Everything that's bad for you is suddenly good for you!

In IT it seems that everything your lecturers once told you is bad and useless, turns out to be good and fruitful.

It's a reversal of the Woody Allen quote:

"Everything that our parents told us was good for us, turned out to be bad.

The sun. Milk. Red meat. College. Catholic girls."

(I'm deliberately paraphrasing)

For example...

We were once taught that dynamic sql is the path to poor performance and woeful security. And yet we now see that this is nonsense -- dynamic ORMs bring about increased performance and richer security models. Damn it!

We were once taught that permissive typing is bad and leads to buggy software. And yet we now see, with the rise of Ruby, Python and modern dynamic programming, the opposite is true. Permissive is expressive. Dynamic is productive.

We were once taught that significant whitespace is a relic of punch cards and poor computers, which all modern languages must eschew. Yet we now see that modern and future languages will support significant white space with a vengeance!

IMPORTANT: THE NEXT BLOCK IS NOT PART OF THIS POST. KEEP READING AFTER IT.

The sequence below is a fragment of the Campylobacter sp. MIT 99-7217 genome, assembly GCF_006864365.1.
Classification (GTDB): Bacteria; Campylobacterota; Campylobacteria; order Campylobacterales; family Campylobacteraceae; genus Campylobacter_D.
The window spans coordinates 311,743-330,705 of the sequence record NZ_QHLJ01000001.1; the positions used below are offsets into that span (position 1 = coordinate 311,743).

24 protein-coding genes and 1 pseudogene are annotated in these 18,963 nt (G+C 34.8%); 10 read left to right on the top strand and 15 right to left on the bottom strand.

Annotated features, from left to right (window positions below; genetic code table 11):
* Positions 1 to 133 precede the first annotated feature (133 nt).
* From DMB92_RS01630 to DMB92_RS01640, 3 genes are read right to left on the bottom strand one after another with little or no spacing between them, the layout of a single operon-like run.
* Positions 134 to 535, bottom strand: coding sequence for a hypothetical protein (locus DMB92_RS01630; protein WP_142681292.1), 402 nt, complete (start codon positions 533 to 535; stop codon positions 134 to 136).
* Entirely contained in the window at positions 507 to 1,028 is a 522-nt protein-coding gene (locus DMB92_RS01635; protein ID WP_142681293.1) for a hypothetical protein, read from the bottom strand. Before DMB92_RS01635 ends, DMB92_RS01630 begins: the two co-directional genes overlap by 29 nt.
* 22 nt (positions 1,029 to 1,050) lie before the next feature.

But most shocking of all!!

We were once taught that flat, wide, single-tabled denormalised data structures are the road to death, pain and -- worst of all -- slow, inconsistent data. Yet we now (maybe) see with google BigTable that in fact this is the future: this is faster and actually, sorry Jenkins, your rdbms is dead.

I'd love to be a stickler and a stalwart... but screw it. History is bunk. Bring out the learn!

And thus I'm left wondering... What else appears taboo and verboten? What else did our 'teachers' claim was 'bad' ?

Well - one thing was certainly frowned upon: the use of GOTO!



You may consider me a touch behind the times. But wiser heads will see me as preceding the curve.

What is a try...catch but a glorified JMP? (aka goto) Where would a switch be without an implicit goto, hey zooba?

What else do you see that's been besmirched too long? What other versatilities in IT have been marginalised far too long?

Bring out your dead.


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(By the way, I read every comment and often respond.)

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